"The Power of Vulnerability"

TED Talk by Brene Brown

...And shame is really easily understood as the fear of disconnection: Is there something about me that, if other people know it or see it, that I won't be worthy of connection?  ...  What underpinned this shame, this "I'm not good enough," -- which we all know that feeling: "I'm not blank enough. I'm not thin enough, rich enough, beautiful enough, smart enough, promoted enough."  The thing that underpinned this was excruciating vulnerability, this idea of, in order for connection to happen, we have to allow ourselves to be seen, really seen.  ...



I roughly took the people I interviewed and divided them into people who really have a sense of worthiness -- that's what this comes down to, a sense of worthiness -- they have a strong sense of love and belonging -- and folks who struggle for it, and folks who are always wondering if they're good enough.  There was only one variable that separated the people who have a strong sense of love and belonging and the people who really struggle for it.  And that was, the people who have a strong sense of love and belonging believe they're worthy of love and belonging.  That's it.  They believe they're worthy.  ...



Courage, the original definition of courage, when it first came into the English language -- it's from the Latin word “cor,” meaning heart – and the original definition was to tell the story of who you are with your whole heart.  And so these folks had, very simply, the courage to be imperfect.  They had the compassion to be kind to themselves first and then to others, because, as it turns out, we can't practice compassion with other people if we can't treat ourselves kindly.  And the last was they had connection, and -- this was the hard part -- as a result of authenticity, they were willing to let go of who they thought they should be in order to be who they were, which you have to absolutely do that for connection.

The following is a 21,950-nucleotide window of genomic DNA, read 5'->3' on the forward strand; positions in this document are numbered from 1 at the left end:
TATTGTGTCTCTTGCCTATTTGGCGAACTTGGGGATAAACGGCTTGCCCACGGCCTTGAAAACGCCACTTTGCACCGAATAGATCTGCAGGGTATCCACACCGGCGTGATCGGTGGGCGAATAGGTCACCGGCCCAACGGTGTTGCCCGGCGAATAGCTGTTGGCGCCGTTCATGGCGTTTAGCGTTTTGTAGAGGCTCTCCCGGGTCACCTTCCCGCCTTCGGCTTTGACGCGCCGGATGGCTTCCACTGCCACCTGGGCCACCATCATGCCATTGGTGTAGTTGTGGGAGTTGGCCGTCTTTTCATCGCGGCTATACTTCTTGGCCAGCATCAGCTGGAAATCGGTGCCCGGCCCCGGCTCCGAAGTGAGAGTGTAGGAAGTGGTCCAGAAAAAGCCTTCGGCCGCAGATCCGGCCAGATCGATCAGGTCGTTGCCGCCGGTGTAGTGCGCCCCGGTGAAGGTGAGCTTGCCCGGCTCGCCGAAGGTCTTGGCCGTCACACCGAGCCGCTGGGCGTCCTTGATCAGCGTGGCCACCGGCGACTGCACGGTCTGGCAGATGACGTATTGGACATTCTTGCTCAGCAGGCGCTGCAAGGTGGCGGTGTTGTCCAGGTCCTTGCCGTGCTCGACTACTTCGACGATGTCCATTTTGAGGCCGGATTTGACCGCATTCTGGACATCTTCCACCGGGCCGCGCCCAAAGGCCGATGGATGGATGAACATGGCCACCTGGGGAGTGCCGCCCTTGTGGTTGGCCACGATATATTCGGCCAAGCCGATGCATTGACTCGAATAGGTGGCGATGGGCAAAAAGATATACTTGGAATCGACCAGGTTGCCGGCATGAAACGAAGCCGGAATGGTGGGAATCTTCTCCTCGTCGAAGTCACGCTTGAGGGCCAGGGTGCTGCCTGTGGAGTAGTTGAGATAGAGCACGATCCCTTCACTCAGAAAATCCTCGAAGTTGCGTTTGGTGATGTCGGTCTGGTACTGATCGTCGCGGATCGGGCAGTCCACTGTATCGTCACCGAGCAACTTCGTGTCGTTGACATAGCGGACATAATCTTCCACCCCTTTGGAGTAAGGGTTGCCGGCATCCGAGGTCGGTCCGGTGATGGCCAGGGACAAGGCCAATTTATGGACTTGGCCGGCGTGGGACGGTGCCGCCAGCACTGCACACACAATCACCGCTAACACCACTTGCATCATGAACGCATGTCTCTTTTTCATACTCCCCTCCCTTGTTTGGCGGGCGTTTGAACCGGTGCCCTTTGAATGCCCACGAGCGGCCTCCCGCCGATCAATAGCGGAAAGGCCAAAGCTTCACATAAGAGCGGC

The other thing that they had in common was this: They fully embraced vulnerability.  They believed that what made them vulnerable made them beautiful.  They didn't talk about vulnerability being comfortable, nor did they really talk about it being excruciating -- as I had heard it earlier in the shame interviewing.  They just talked about it being necessary.  They talked about the willingness to say, "I love you" first, the willingness to do something where there are no guarantees, the willingness to breathe through waiting for the doctor to call after your mammogram.  They're willing to invest in a relationship that may or may not work out.  They thought this was fundamental.  ...



And I know that vulnerability is the core of shame and fear and our struggle for worthiness, but it appears that it's also the birthplace of joy, of creativity, of belonging, of love.  ...



And we perfect, most dangerously, our children.  Let me tell you what we think about children.  They're hardwired for struggle when they get here.  And when you hold those perfect little babies in your hand, our job is not to say, "Look at her, she's perfect.  My job is just to keep her perfect -- make sure she makes the tennis team by fifth grade and Yale by seventh grade."  That's not our job.  Our job is to look and say, "You know what? You're imperfect, and you're wired for struggle, but you are worthy of love and belonging."  That's our job.



But there's another way, and I'll leave you with this.  This is what I have found: to let ourselves be seen, deeply seen, vulnerably seen; to love with our whole hearts, even though there's no guarantee -- and that's really hard, and I can tell you as a parent, that's excruciatingly difficult -- to practice gratitude and joy in those moments of terror, when we're wondering, "Can I love you this much?  Can I believe in this this passionately?  Can I be this fierce about this?" just to be able to stop and, instead of catastrophizing what might happen, to say, "I'm just so grateful, because to feel this vulnerable means I'm alive."  And the last, which I think is probably the most important, is to believe that we're enough.  Because when we work from a place, I believe, that says, "I'm enough," then we stop screaming and start listening, we're kinder and gentler to the people around us, and we're kinder and gentler to ourselves.

© 2018 by Writing Saves Lives